But - Lady Fraser spends the first 90+ pages waffling on about Boadicea. Now there is nothing wrong with that per se, it's just that first of all the book is only 330 pages long and secondly, with all the interesting and amazing women featured in this book Boadicea is by far the best known in the English speaking world and, conversely, therefore probably the least interesting for the average armchair history buff. Not only that, but the good Lady Fraser relentlessly drags the Celtic queen into discussion of the other women rulers she is covering either to point out similarities or differences. In effect the others are viewed through a Boadicea prism and given the paucity of information about her that's perhaps not a great hook for the author to hang her hat on.

That's not to say that much of this wasn't new to me and I am certainly happy to have bought it.
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13 of 18 people found the following review helpful By Miranda Good on June 7, 2006
Format: Paperback Verified Purchase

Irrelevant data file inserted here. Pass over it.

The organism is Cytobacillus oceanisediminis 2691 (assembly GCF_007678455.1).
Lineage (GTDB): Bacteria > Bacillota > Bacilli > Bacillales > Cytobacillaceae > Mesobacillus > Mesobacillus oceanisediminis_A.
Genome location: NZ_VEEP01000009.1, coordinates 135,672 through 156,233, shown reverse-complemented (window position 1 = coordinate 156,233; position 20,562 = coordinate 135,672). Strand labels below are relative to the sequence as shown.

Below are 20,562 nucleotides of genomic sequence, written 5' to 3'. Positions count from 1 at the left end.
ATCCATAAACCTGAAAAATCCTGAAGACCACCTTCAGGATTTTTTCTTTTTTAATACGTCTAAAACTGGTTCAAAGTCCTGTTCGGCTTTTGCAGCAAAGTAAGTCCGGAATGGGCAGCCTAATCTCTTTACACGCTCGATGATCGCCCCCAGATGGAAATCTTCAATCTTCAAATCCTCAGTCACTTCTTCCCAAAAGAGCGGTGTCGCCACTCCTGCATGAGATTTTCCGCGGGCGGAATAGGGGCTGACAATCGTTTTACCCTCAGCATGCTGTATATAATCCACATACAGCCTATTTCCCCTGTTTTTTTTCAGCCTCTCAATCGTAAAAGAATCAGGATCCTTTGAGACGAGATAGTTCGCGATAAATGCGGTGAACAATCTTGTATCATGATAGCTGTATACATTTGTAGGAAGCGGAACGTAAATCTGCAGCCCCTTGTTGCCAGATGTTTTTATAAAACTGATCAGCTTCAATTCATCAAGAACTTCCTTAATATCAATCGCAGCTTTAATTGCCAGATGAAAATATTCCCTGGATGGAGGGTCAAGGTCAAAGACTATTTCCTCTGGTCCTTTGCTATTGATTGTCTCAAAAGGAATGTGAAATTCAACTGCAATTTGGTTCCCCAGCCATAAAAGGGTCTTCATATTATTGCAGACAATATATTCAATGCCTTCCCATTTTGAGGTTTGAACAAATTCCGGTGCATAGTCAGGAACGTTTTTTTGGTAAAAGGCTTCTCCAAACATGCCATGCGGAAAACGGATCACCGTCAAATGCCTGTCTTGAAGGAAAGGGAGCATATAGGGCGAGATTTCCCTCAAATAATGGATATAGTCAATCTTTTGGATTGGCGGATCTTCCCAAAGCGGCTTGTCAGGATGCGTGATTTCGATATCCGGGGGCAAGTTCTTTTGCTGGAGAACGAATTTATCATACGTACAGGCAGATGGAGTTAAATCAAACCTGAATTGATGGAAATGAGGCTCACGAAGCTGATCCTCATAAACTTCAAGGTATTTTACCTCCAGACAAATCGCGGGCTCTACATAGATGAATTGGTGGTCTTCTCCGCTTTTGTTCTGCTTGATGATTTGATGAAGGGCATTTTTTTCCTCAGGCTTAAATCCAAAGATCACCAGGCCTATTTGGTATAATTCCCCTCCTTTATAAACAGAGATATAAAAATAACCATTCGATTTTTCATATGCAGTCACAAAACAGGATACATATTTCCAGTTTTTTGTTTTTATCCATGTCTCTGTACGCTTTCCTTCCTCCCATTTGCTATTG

For all the exalted reputation Lady Antonia Fraser enjoys as a historian and writer, I expected this work to be far more informative and entertaining than it actually was. Despite her fascinating subject, Lady Fraser manages to flog it to death with endless historical references, obscure citations and literary allusions. I found the text to be so cluttered up and bogged down with arcane details and research notes that the actual subject matter was obscured by the author's very erudition. In a word: BORING. I hoped that after determinedly slogging through two opening chapters of explication and introduction, the body of the book pertaining to the fascinating women selected to represent history's Warrior Queens would pick up speed and capture my fast fading interest. Nope. Ponderous at best, the writing never seems to catch fire and I found myself hoping the next chapter would be better than the one I was reading. This is slow going and fails to reward the reader who actually gets through it. The last chapter of "summation" just repeats quotations and points made throughout the main text. Very disappointing and far from Lady Fraser's best effort. This more closely resembles the senior thesis of a graduate who has spent too much time in the library than the sparkling historical depiction of female political and military leaders throughout time which I was hoping to find.